Over a third of HIV-positive people with hepatitis C virus-related liver cirrhosis are not having regular ultrasound examinations to check for possible liver cancer, Canadian research published in Clinical Infectious Diseases shows.
Patients receiving care at centres with standardised systems for screening were significantly more likely to have an abdominal ultrasound.
“Patient care protocols with automated reminders may be a particularly effective means of ensuring compliance with screening,” suggest the investigators.
There is a high prevalence of hepatitis C virus (HCV) co-infection among people with HIV. Liver disease is now an important cause of death in these individuals. An ever-increasing proportion of these deaths is caused by HCC.
Guidelines in Canada, Europe and the United States recommend that people with HCV-related liver cirrhosis should be screened every six to twelve months for HCC using abdominal ultrasounds.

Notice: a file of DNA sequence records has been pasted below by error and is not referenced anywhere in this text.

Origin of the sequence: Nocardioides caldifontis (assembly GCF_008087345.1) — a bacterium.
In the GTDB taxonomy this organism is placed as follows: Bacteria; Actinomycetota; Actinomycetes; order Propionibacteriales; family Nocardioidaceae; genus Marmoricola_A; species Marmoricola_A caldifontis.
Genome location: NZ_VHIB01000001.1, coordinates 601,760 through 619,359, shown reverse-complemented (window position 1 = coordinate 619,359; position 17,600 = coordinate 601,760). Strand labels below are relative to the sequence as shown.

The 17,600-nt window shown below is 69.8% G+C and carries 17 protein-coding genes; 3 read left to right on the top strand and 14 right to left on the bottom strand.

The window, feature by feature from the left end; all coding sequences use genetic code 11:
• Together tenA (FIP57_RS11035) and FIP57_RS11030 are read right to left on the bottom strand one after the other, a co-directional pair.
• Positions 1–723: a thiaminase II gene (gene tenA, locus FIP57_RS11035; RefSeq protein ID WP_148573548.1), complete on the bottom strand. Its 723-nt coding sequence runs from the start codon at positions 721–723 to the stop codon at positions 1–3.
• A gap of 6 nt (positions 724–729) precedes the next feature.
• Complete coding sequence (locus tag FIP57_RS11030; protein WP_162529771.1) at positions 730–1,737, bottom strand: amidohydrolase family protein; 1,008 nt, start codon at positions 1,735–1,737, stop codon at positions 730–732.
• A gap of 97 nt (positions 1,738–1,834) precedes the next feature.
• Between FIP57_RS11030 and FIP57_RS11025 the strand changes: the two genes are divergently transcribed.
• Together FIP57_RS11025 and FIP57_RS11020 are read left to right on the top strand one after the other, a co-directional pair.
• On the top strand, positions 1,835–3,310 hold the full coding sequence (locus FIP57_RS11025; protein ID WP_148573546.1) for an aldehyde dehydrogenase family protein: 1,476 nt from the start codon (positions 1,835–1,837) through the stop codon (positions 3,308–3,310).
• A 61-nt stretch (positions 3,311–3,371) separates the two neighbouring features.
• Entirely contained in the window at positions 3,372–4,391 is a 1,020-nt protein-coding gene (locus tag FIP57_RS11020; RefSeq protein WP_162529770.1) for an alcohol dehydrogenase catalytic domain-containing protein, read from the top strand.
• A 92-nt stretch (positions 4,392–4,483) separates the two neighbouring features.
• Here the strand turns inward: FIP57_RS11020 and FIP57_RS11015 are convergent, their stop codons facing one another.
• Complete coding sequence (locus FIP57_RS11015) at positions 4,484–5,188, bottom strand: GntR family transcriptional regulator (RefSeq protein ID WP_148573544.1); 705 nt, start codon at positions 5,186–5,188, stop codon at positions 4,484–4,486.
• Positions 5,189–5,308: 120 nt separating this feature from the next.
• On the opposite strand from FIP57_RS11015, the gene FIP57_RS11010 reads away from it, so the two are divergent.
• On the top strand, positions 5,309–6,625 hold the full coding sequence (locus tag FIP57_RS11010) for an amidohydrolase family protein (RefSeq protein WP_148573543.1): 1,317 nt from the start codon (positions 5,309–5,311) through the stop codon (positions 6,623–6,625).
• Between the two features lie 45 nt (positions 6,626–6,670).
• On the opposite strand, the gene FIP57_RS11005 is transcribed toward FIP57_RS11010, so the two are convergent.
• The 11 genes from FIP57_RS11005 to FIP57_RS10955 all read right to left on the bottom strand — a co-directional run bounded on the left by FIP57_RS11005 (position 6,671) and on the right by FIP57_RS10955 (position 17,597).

Canadian investigators caring for people co-infected with HIV and HCV wanted to see if this guidance was being followed. They therefore designed a prospective study involving co-infected adult patients with confirmed or possible liver cirrhosis who received care at 16 centres across Canada between 2003 and 2012. Research personnel collected information on whether an abdominal ultrasound was done for each patient. The investigators examined the participants’ demographic data and clinical records to see if any factors were associated with an increased chance of having ultrasound investigations.